Augusto Rojas MA, Lozano JM, Ximena-Rojas M, Laughon M, Bose CL, Rondon MA, et al; The Colombian Neonatal Research Network. Very Early Surfactant Without Mandatory Ventilation in Premature Infants Treated With Early Continuous Positive Airway Pressure: A Randomized, Controlled Trial. Pediatrics 2009;123:137–42. [CRSREF: 2831796]

Thomson 2002

Published data only (unpublished sought but not used) [CRSSTD: 2831797]

* Thomson MA. Early nasal continuous positive airways pressure (nCPAP) with prophylactic surfactant for neonates at risk of RDS. The IFDAS Multi-Centre trial. Pediatric Research 2002;51:379A. [CRSREF: 2831798]

Thomson MA; The IFDAS Study Group. Early nasal CPAP + prophylactic surfactant for neonates at risk of RDS. The IFDAS trial. Pediatric Research 2001;50:304. [CRSREF: 2831799]

Tooley 2003

[CRSSTD: 2831800]

Tooley J, Dyke M. Randomized study of nasal continuous positive airway pressure in the preterm infant with respiratory distress syndrome. Acta Paediatrica 2003;92:1170-4. [CRSREF: 2831801]

Zaharie 2008

[CRSSTD: 2831802]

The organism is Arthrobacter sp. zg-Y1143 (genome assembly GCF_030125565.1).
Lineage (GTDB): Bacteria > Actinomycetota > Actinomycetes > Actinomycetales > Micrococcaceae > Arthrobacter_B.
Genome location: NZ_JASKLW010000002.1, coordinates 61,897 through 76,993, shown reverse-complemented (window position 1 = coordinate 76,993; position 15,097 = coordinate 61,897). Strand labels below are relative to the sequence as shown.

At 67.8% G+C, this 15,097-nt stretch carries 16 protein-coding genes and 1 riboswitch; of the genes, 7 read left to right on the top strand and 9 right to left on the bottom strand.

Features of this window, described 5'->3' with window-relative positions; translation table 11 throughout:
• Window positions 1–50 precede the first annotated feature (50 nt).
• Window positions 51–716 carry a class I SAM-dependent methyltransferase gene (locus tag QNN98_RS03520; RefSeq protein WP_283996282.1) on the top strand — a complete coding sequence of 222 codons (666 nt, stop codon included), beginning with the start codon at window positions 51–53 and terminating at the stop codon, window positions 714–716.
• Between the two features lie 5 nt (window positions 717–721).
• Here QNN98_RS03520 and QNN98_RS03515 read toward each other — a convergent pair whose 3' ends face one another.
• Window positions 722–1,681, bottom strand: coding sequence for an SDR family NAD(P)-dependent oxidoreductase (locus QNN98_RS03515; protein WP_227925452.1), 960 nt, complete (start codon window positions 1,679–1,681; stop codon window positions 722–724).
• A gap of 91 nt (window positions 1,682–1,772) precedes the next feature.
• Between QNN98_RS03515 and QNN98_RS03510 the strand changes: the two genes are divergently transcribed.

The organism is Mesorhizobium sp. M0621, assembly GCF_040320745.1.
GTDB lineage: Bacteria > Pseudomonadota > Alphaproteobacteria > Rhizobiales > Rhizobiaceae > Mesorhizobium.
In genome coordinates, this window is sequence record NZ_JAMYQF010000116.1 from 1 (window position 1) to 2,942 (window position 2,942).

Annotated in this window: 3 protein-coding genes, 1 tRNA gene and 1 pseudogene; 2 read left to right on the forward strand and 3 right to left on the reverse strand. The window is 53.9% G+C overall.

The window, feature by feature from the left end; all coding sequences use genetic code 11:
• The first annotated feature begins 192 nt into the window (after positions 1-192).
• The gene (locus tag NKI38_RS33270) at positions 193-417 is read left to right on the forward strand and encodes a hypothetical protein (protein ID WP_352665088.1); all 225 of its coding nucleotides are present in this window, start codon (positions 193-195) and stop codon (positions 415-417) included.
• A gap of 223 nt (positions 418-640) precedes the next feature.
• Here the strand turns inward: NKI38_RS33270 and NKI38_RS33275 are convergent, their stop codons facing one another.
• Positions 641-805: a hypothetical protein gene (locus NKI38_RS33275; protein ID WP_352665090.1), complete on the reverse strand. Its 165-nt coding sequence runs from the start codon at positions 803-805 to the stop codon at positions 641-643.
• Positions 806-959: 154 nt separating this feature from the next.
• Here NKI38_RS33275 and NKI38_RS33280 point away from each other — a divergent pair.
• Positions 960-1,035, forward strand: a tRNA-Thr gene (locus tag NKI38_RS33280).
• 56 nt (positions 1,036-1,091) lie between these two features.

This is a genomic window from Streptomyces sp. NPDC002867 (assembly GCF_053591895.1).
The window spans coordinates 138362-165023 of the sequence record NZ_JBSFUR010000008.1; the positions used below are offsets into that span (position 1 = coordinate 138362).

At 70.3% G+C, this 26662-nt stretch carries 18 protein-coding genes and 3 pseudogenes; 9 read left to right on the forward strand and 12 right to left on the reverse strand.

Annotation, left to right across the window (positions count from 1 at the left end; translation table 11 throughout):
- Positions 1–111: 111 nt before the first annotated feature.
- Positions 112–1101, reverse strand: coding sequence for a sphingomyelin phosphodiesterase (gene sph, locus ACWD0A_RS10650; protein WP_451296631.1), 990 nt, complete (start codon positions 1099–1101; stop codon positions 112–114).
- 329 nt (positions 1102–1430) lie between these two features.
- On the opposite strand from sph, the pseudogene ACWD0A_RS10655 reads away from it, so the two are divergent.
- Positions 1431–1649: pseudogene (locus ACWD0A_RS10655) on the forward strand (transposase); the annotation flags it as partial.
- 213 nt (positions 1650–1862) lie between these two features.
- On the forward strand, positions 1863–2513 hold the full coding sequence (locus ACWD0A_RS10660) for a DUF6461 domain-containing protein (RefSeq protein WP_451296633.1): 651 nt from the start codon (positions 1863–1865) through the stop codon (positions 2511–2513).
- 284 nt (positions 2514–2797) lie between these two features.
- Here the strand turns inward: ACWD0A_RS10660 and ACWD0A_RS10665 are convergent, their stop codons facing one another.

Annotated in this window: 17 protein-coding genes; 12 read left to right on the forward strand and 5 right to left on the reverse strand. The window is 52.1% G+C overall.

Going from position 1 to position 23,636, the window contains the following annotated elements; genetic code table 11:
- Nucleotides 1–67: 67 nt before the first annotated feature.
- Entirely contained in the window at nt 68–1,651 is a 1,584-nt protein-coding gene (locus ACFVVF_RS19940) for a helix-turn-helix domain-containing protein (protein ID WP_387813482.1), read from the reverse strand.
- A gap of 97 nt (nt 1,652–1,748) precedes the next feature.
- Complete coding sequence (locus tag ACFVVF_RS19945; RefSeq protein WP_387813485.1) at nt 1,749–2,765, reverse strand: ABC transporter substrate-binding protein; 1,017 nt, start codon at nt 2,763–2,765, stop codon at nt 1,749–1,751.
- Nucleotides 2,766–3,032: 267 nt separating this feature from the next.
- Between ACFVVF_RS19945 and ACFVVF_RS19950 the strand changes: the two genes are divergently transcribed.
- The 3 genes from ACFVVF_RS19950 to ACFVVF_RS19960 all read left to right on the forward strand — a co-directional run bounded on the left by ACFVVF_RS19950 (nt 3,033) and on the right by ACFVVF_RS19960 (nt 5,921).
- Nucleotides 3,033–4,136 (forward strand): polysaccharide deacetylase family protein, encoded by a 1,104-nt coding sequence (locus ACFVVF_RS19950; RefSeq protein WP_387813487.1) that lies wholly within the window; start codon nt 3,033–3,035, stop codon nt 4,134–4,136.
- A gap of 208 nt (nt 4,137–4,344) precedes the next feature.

Zaharie G, Ion DA, Schmidt N, Popa M, Kudor-Szabadi L, Zaharie T. Prophylactic CPAP versus therapeutic CPAP in preterm newborns of 28-32 gestational weeks. Pneumologia 2008;57(1):34-7. [CRSREF: 2831803]

Studies awaiting classification

None noted.

Ongoing studies

None noted.

[top]

Other references

Additional references

Avery 1987

Avery ME, Tooley WH, Keller JB, Hurd SS, Bryan MH, Cotton RB, et al. Is chronic lung disease in low birth weight infants preventable? A survey of eight centers. Pediatrics 1987;79(1):26-30.

Bancalari 1992

Bancalari E, Sinclair JC. Mechanical ventilation. In: Sinclair JC, Bracken MB, editor(s). Effective Care of the Newborn Infant. Oxford: Oxford University Press, 1992:200-20.

Davis 2003

Davis PG, Henderson-Smart DJ. Nasal continuous positive airways pressure immediately after extubation for preventing morbidity in preterm infants. Cochrane Database of Systematic Reviews 2003, Issue 2. Art. No.: CD000143. DOI: 10.1002/14651858.CD000143. [PubMed: 12804388]

Fehlmann 2010